Re­gion or­dered to im­prove its emer­gency units


TWO years after Greater Manch­ester signed its ground­break­ing health de­vo­lu­tion deal the re­gion has been or­dered to im­prove its A&Es by gov­ern­ment.

Lat­est fig­ures show all but one of our hos­pi­tal trusts are miss­ing emer­gency tar­gets laid down by White­hall under 2016’s deal.

Sev­eral lo­cal hos­pi­tals are also fac­ing mas­sive deficits while Greater Manch­ester coun­cils have raided £66m in re­serves this year to fund social care.

It is a sit­u­a­tion that has raised sig­nif­i­cant ques­tions over whether min­is­ters gave our re­gion enough money to pay for the new sys­tem in the first place.

One hos­pi­tal trust has de­scribed ‘ex­treme’ and ‘im­mense strain’ on its A&E be­cause of ris­ing num­bers of frail, el­derly pa­tients with com­plex con­di­tions re­quir­ing a lot of med­i­cal at­ten­tion and a longer stay in hos­pi­tal.

In some ar­eas ex­hausted staff, com­pletely com­mit­ted to their com­mu­ni­ties, are strug­gling to cope.

Greater Manch­ester’s de­volved health sys­tem took ef­fect on April 1, 2016, with its terms stat­ing that 85pc of pa­tients must be seen at A&E within four hours.

Be­low that level, gov­ern- ment has the op­tion to ‘step in’ and take the reins.

De­spite a range of other im­prove­ments since de­vo­lu­tion – in­clud­ing in cancer and stroke care – in Fe­bru­ary the re­gion’s fig­ure stood at 83pc.

Two lo­cal trusts, Stock­port and Wi­gan, ranked in the bot­tom 10 per cent of per­form­ers na­tion­ally.

Jon Rouse, the re­gion’s chief health of­fi­cer, con­firmed that, the­o­ret­i­cally, na­tional health bosses could ul­ti­mately choose to in­ter­vene as a re­sult.

He said: “There are trig­ger points within the sys­tem which if we fall be­low – de­pend­ing how far we fall be­low – NHS Eng­land can ei­ther re­quest an im­prove­ment plan or, in ex­tremis, they could de­cide to in­ter­vene and step in to the sit­u­a­tion.”

Greater Manch­ester had been in breach of its fourhour tar­get ‘for some time’, he said, adding that while its per­for­mance was not un­usual in terms of the na­tional pic­ture, its de­vo­lu­tion deal makes it unique.

“Only Greater Manch­ester is under a de­vo­lu­tion agree­ment with this type of ac­count­abil­ity stan­dard and I think NHS Eng­land have made a judge­ment that it’s rea­son­able to ask us for an im­prove­ment plan,” Mr Rouse said.

“Given that we’re not behaving very dif­fer­ently from the rest of the coun­try, I don’t think they’re in a po­si­tion where they’re con­sid­er­ing ‘step-in’, but they want to know what we’re do­ing to try to im­prove the sit­u­a­tion. And from my per­spec­tive that’s fair enough.”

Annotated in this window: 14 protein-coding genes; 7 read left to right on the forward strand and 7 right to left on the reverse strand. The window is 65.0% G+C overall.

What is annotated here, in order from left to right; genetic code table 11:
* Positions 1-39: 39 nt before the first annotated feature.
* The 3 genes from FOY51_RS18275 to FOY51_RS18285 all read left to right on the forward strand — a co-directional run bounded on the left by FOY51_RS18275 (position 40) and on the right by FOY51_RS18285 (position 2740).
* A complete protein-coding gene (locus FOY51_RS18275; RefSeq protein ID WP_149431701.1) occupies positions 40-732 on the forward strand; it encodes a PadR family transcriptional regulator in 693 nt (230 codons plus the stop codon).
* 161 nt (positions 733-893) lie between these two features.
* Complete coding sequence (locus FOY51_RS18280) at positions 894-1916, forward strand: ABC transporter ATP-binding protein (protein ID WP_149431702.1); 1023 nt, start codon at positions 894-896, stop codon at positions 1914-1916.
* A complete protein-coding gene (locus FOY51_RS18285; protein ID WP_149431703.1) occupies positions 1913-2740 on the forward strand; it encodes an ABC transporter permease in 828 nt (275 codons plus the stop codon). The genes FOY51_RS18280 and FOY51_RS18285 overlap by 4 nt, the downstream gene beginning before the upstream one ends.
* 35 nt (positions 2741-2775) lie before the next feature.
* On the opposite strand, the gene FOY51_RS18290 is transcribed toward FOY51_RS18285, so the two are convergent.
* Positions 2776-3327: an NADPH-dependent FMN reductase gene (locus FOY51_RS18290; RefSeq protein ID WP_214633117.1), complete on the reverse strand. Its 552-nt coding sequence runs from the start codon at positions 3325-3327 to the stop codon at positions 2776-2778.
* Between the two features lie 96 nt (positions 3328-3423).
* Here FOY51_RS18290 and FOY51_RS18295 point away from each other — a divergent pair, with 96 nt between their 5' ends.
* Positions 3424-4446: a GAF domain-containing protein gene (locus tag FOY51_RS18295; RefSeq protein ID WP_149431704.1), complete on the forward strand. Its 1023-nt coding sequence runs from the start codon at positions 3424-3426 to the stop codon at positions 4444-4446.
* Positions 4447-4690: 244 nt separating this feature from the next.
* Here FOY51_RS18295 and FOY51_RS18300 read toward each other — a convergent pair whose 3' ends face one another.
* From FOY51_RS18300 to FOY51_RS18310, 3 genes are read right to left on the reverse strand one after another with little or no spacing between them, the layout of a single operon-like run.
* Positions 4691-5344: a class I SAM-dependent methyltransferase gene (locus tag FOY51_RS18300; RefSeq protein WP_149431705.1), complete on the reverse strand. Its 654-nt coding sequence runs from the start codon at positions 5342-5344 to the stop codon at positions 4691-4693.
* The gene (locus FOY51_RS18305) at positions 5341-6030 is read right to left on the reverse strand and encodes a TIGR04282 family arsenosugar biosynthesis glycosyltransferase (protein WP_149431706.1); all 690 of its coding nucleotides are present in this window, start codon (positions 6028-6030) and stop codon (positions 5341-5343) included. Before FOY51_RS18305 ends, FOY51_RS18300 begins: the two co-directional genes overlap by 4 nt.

The ‘prin­ci­pal driver’ of the sit­u­a­tion had been high num­bers of med­i­cally sick pa­tients need­ing ur­gent hos­pi­tal care, he said, adding: “The is­sue is the num­ber of peo­ple with high acu­ity com­ing in the front door over the win­ter pe­riod.”

How­ever, he pointed to three underlying chal­lenges faced by the re­gion in im­prov­ing emer­gency wait­ing times.

Many of Greater Manch­ester’s A&E units are age­ing and phys­i­cally too cramped, he said, and while some ‘lit­tle bits of cap­i­tal fund­ing here and there’ have been pro­vided by gov­ern­ment, a new bid for money is now be­ing drawn up so the de­part­ments can han­dle ‘a to­tally dif­fer­ent num­ber of peo­ple’.

“Some of the A&E de­part­ments are just too small for the num­ber of at­ten­dances and the pa­tients with high acu­ity com­ing through them and that is a real prob­lem,” he said. At the same time, in com­mon with other parts of the coun­try, Greater Manch­ester had strug­gled to re­cruit front­line staff, he said, adding: “The third is­sue is our over­all fi­nan­cial sit­u­a­tion.”

Four trusts – Stock­port, Tame­side and Glos­sop, Pen­nine Acute and the men­tal health provider Pen­nine Care – are fac­ing par­tic­u­larly ma­jor fi­nan­cial chal­lenges, he said. Tame­side re­ported a £22m deficit at its last board meet­ing, while Pen­nine Acute’s North Manch­ester Gen­eral was look­ing at a £13m short­fall.

Men­tal health provider Pen­nine Care has not pub­lished its pa­pers for March.

Board pa­pers for Stock­port NHS Foun­da­tion Trust, which runs Step­ping Hill hos­pi­tal and has con­sis­tently strug­gled with A&E tar­gets in re­cent years, show it pro­ject­ing a £36m deficit next year, which will see it rely on emer­gency fi­nan­cial fund­ing via NHS Im­prove­ment. They also show the scale of the pres­sure faced by its A&E de­part­ment.